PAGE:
(Nov. 3, 2016) Senescence is the state when normal, healthy cells no longer have the ability to divide, which can occur during chemotherapy or when cancer genes within that cell are activated. Senescence can be very useful, for example, when one wants to stop cancer cells from rapidly dividing, but there can be negative side effects. The same progress that stops the division of cells is also responsible for increasing secreted factors that could promote tumor growth.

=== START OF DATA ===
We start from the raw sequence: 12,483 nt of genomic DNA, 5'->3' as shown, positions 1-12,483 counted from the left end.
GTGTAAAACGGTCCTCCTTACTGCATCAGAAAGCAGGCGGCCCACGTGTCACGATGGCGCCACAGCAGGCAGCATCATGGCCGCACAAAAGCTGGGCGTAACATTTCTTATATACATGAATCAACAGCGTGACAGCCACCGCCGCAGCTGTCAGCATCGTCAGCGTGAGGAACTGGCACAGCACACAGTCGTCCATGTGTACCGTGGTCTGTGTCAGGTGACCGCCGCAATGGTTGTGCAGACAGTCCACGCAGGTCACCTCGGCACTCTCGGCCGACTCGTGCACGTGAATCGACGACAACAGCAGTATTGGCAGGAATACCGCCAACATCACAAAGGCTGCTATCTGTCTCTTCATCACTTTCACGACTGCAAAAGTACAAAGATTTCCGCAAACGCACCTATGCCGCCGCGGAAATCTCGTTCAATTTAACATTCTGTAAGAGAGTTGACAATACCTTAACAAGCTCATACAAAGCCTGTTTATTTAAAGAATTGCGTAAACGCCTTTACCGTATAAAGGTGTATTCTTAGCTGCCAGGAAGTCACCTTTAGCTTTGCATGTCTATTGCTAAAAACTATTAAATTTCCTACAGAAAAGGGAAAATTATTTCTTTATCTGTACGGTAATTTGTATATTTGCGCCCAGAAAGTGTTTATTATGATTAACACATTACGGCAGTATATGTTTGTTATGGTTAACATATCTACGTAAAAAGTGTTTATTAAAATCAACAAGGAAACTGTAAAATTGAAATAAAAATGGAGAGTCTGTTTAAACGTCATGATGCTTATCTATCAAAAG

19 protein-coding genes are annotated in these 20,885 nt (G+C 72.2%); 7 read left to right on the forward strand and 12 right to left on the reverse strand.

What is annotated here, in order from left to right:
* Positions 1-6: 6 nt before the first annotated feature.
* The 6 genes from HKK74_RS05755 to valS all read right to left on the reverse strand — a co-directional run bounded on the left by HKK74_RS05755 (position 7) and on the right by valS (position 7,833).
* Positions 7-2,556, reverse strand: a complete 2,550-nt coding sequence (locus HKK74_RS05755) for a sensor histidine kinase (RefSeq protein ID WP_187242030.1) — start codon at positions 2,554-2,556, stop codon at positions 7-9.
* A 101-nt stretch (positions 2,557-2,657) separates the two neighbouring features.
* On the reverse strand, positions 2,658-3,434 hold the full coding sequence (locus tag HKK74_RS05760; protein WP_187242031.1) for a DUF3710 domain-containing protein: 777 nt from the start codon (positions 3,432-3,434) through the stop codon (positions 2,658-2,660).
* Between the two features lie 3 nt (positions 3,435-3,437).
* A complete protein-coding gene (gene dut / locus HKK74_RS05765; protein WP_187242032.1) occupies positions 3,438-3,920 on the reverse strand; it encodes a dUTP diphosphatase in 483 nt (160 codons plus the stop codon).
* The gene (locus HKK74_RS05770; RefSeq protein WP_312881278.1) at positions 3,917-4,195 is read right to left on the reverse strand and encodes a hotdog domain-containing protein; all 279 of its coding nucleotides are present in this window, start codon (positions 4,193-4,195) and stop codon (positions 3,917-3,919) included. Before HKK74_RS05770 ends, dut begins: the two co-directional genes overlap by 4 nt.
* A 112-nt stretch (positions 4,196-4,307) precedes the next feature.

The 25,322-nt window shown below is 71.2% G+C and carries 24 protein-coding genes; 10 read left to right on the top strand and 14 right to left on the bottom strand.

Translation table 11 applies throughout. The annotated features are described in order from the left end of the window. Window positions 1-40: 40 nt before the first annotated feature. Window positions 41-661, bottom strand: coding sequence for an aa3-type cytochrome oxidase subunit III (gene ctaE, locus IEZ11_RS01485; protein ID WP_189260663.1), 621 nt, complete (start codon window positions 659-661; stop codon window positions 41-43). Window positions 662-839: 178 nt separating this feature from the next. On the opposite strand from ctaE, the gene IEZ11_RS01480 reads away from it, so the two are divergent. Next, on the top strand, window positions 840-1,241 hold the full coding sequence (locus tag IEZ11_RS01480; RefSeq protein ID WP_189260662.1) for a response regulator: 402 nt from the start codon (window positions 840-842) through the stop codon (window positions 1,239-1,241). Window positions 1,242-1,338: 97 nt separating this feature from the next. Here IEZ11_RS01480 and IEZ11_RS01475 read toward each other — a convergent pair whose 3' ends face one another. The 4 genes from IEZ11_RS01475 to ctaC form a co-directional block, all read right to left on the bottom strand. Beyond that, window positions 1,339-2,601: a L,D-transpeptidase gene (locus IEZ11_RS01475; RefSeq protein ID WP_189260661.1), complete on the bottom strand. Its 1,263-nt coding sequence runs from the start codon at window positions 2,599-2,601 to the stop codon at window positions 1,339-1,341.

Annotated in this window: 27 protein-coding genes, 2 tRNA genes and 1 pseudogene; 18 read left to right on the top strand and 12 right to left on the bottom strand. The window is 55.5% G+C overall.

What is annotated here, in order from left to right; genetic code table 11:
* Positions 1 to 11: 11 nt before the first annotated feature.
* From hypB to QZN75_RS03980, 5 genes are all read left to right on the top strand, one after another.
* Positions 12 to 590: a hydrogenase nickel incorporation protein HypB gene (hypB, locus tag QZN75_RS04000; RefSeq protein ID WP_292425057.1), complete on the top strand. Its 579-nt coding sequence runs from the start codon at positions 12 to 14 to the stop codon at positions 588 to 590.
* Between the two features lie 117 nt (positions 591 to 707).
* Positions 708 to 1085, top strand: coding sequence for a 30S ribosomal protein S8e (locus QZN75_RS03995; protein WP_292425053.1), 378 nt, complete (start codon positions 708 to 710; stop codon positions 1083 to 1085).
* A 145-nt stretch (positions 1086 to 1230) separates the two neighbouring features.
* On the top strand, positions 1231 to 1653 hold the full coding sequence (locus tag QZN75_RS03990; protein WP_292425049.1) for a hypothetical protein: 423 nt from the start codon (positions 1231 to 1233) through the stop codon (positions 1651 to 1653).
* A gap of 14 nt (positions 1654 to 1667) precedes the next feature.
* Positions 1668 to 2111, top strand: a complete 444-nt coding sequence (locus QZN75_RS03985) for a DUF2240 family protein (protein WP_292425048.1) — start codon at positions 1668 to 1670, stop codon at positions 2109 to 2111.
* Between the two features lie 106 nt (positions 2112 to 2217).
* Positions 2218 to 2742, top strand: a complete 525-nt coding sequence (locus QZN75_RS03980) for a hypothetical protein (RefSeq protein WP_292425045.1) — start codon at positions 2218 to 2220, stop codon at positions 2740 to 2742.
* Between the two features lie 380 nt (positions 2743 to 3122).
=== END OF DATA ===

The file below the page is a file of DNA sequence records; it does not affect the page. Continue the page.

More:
Researchers at The Wistar Institute, including lead author and OCRFA grantee Rugang Zhang, PhD, have found that there may be ways of promoting the positive effects of senescence while suppressing its negative effects. Understanding senescence is critical for learning how tumor growth can be successfully suppressed, so that chemotherapies can be more effective. The findings were published online by the Journal of Cell Biology.